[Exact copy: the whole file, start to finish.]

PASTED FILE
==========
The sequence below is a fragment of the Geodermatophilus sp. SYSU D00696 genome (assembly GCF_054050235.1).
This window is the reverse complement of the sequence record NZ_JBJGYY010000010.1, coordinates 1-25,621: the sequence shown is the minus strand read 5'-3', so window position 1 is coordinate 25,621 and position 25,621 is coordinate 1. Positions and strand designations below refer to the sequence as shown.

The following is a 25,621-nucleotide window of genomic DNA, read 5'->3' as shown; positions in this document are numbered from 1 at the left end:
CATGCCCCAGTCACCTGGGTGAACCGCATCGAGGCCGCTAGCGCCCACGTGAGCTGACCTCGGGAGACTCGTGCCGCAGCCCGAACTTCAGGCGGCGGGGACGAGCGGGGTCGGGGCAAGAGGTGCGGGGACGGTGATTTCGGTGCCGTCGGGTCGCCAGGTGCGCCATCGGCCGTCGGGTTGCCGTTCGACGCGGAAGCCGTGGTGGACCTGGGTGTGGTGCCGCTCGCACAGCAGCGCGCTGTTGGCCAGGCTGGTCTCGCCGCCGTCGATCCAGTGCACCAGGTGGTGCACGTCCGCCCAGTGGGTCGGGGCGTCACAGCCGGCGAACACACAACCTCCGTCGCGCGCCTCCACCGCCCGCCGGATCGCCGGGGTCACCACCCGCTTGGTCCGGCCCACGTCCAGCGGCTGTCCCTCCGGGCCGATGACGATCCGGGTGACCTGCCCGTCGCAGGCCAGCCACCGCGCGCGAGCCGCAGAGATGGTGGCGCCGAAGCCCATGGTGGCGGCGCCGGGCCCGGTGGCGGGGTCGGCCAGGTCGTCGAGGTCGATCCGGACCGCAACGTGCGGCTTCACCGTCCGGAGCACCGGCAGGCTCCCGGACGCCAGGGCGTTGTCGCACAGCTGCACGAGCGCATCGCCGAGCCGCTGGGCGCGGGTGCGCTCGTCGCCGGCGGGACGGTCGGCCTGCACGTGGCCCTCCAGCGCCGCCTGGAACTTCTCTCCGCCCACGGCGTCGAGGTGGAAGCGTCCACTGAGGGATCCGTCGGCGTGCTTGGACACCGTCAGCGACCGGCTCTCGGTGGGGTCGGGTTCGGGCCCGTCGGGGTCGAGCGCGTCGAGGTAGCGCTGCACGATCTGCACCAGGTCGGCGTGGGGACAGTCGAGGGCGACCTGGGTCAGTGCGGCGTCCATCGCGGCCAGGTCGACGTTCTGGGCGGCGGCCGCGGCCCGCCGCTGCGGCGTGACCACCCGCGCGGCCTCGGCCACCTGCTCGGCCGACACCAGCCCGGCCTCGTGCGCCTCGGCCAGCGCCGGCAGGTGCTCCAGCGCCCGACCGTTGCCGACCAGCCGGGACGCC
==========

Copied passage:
The sequence below is a fragment of the Geodermatophilus sp. SYSU D00696 genome (assembly GCF_054050235.1).
This window is the reverse complement of the sequence record NZ_JBJGYY010000010.1, coordinates 1-25,621: the sequence shown is the minus strand read 5'-3', so window position 1 is coordinate 25,621 and position 25,621 is coordinate 1. Positions and strand designations below refer to the sequence as shown.

The following is a 25,621-nucleotide window of genomic DNA, read 5'->3' as shown; positions in this document are numbered from 1 at the left end:
CATGCCCCAGTCACCTGGGTGAACCGCATCGAGGCCGCTAGCGCCCACGTGAGCTGACCTCGGGAGACTCGTGCCGCAGCCCGAACTTCAGGCGGCGGGGACGAGCGGGGTCGGGGCAAGAGGTGCGGGGACGGTGATTTCGGTGCCGTCGGGTCGCCAGGTGCGCCATCGGCCGTCGGGTTGCCGTTCGACGCGGAAGCCGTGGTGGACCTGGGTGTGGTGCCGCTCGCACAGCAGCGCGCTGTTGGCCAGGCTGGTCTCGCCGCCGTCGATCCAGTGCACCAGGTGGTGCACGTCCGCCCAGTGGGTCGGGGCGTCACAGCCGGCGAACACACAACCTCCGTCGCGCGCCTCCACCGCCCGCCGGATCGCCGGGGTCACCACCCGCTTGGTCCGGCCCACGTCCAGCGGCTGTCCCTCCGGGCCGATGACGATCCGGGTGACCTGCCCGTCGCAGGCCAGCCACCGCGCGCGAGCCGCAGAGATGGTGGCGCCGAAGCCCATGGTGGCGGCGCCGGGCCCGGTGGCGGGGTCGGCCAGGTCGTCGAGGTCGATCCGGACCGCAACGTGCGGCTTCACCGTCCGGAGCACCGGCAGGCTCCCGGACGCCAGGGCGTTGTCGCACAGCTGCACGAGCGCATCGCCGAGCCGCTGGGCGCGGGTGCGCTCGTCGCCGGCGGGACGGTCGGCCTGCACGTGGCCCTCCAGCGCCGCCTGGAACTTCTCTCCGCCCACGGCGTCGAGGTGGAAGCGTCCACTGAGGGATCCGTCGGCGTGCTTGGACACCGTCAGCGACCGGCTCTCGGTGGGGTCGGGTTCGGGCCCGTCGGGGTCGAGCGCGTCGAGGTAGCGCTGCACGATCTGCACCAGGTCGGCGTGGGGACAGTCGAGGGCGACCTGGGTCAGTGCGGCGTCCATCGCGGCCAGGTCGACGTTCTGGGCGGCGGCCGCGGCCCGCCGCTGCGGCGTGACCACCCGCGCGGCCTCGGCCACCTGCTCGGCCGACACCAGCCCGGCCTCGTGCGCCTCGGCCAGCGCCGGCAGGTGCTCCAGCGCCCGACCGTTGCCGACCAGCCGGGACGCC